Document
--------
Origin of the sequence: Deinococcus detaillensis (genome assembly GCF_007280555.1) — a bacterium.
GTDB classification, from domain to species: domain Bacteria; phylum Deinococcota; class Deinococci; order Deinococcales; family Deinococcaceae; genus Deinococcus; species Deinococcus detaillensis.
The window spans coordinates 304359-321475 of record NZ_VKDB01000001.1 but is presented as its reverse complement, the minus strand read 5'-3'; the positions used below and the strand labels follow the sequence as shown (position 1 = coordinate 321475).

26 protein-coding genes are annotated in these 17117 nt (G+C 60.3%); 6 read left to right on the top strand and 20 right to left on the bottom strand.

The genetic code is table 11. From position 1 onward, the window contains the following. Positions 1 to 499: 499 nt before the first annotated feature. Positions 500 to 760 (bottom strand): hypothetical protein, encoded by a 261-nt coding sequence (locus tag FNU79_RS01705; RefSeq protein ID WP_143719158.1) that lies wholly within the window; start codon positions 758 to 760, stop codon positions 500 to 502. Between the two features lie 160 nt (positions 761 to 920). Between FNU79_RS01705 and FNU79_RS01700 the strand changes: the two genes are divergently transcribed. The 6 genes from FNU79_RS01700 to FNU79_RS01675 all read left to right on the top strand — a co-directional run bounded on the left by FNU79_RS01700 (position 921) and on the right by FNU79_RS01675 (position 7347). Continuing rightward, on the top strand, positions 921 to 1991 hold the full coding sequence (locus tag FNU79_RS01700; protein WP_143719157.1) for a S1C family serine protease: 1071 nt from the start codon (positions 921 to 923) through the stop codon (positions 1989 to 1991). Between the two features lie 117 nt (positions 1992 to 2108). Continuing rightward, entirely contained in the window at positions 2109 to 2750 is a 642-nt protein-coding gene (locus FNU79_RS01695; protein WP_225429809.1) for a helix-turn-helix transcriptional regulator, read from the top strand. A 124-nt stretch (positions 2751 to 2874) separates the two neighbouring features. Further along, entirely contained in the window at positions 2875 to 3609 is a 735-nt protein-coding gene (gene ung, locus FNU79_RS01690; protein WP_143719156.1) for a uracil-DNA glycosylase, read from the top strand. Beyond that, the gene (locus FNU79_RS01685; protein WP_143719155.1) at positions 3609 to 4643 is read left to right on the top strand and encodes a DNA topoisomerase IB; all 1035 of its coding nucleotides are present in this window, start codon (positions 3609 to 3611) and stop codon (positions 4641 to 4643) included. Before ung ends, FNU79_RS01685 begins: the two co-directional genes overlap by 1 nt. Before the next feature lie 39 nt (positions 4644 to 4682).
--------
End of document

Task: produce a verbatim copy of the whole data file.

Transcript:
Origin of the sequence: Deinococcus detaillensis (genome assembly GCF_007280555.1) — a bacterium.
GTDB classification, from domain to species: domain Bacteria; phylum Deinococcota; class Deinococci; order Deinococcales; family Deinococcaceae; genus Deinococcus; species Deinococcus detaillensis.
The window spans coordinates 304359-321475 of record NZ_VKDB01000001.1 but is presented as its reverse complement, the minus strand read 5'-3'; the positions used below and the strand labels follow the sequence as shown (position 1 = coordinate 321475).

26 protein-coding genes are annotated in these 17117 nt (G+C 60.3%); 6 read left to right on the top strand and 20 right to left on the bottom strand.

The genetic code is table 11. From position 1 onward, the window contains the following. Positions 1 to 499: 499 nt before the first annotated feature. Positions 500 to 760 (bottom strand): hypothetical protein, encoded by a 261-nt coding sequence (locus tag FNU79_RS01705; RefSeq protein ID WP_143719158.1) that lies wholly within the window; start codon positions 758 to 760, stop codon positions 500 to 502. Between the two features lie 160 nt (positions 761 to 920). Between FNU79_RS01705 and FNU79_RS01700 the strand changes: the two genes are divergently transcribed. The 6 genes from FNU79_RS01700 to FNU79_RS01675 all read left to right on the top strand — a co-directional run bounded on the left by FNU79_RS01700 (position 921) and on the right by FNU79_RS01675 (position 7347). Continuing rightward, on the top strand, positions 921 to 1991 hold the full coding sequence (locus tag FNU79_RS01700; protein WP_143719157.1) for a S1C family serine protease: 1071 nt from the start codon (positions 921 to 923) through the stop codon (positions 1989 to 1991). Between the two features lie 117 nt (positions 1992 to 2108). Continuing rightward, entirely contained in the window at positions 2109 to 2750 is a 642-nt protein-coding gene (locus FNU79_RS01695; protein WP_225429809.1) for a helix-turn-helix transcriptional regulator, read from the top strand. A 124-nt stretch (positions 2751 to 2874) separates the two neighbouring features. Further along, entirely contained in the window at positions 2875 to 3609 is a 735-nt protein-coding gene (gene ung, locus FNU79_RS01690; protein WP_143719156.1) for a uracil-DNA glycosylase, read from the top strand. Beyond that, the gene (locus FNU79_RS01685; protein WP_143719155.1) at positions 3609 to 4643 is read left to right on the top strand and encodes a DNA topoisomerase IB; all 1035 of its coding nucleotides are present in this window, start codon (positions 3609 to 3611) and stop codon (positions 4641 to 4643) included. Before ung ends, FNU79_RS01685 begins: the two co-directional genes overlap by 1 nt. Before the next feature lie 39 nt (positions 4644 to 4682).